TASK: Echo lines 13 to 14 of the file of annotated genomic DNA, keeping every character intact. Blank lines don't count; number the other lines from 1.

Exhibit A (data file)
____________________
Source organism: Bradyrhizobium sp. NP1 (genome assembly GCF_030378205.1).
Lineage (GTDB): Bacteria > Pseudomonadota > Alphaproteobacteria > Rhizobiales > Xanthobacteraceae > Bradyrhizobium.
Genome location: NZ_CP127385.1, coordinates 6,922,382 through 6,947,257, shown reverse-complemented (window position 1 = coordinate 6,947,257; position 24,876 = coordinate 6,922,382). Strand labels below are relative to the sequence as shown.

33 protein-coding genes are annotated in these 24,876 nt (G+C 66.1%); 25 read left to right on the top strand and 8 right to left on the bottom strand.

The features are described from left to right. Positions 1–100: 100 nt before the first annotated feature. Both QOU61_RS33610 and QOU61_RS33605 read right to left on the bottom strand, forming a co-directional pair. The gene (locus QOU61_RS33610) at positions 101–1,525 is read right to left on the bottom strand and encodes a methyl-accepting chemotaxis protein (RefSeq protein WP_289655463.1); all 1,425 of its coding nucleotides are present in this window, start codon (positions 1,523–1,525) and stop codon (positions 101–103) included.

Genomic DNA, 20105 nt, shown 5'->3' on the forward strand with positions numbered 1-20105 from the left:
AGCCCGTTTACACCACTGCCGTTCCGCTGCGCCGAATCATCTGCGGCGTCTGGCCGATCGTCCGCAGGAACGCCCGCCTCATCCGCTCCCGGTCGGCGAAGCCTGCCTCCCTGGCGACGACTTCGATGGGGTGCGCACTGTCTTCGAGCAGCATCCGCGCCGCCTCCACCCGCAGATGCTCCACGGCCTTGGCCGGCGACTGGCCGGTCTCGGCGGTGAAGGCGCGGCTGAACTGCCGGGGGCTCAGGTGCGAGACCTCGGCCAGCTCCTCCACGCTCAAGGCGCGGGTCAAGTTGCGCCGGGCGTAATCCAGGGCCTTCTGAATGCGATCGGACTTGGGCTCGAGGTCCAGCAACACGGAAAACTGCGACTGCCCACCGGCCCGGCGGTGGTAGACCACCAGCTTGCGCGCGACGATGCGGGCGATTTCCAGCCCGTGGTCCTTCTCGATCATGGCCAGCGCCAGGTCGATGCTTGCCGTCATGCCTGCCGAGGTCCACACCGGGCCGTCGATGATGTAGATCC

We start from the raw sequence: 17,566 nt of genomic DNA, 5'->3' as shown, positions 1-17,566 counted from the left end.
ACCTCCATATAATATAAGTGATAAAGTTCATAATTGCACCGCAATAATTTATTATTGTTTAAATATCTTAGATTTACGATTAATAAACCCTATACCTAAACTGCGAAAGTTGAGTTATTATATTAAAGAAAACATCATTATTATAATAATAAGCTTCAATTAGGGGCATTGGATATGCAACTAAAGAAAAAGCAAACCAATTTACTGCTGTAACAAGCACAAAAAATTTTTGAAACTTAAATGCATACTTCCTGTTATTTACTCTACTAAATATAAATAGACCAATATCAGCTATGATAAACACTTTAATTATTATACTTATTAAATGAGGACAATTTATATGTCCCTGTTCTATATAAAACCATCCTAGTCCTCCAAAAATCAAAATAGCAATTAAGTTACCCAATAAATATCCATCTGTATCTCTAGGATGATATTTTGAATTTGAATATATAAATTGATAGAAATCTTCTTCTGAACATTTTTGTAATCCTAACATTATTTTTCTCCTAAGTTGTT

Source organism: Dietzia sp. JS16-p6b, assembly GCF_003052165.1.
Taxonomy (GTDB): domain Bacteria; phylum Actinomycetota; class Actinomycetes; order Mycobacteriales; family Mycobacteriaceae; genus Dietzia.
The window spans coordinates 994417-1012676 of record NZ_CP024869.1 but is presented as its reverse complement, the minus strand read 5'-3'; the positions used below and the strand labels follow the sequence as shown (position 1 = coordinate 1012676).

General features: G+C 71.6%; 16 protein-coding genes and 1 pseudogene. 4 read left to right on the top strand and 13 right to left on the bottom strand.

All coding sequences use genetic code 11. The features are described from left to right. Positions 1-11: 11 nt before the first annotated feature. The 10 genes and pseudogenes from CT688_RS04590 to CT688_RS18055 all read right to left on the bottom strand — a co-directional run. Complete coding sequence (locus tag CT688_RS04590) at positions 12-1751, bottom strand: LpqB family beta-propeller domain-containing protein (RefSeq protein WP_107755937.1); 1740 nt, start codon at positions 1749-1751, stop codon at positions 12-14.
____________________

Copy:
General features: G+C 71.6%; 16 protein-coding genes and 1 pseudogene. 4 read left to right on the top strand and 13 right to left on the bottom strand.

All coding sequences use genetic code 11. The features are described from left to right. Positions 1-11: 11 nt before the first annotated feature. The 10 genes and pseudogenes from CT688_RS04590 to CT688_RS18055 all read right to left on the bottom strand — a co-directional run. Complete coding sequence (locus tag CT688_RS04590) at positions 12-1751, bottom strand: LpqB family beta-propeller domain-containing protein (RefSeq protein WP_107755937.1); 1740 nt, start codon at positions 1749-1751, stop codon at positions 12-14.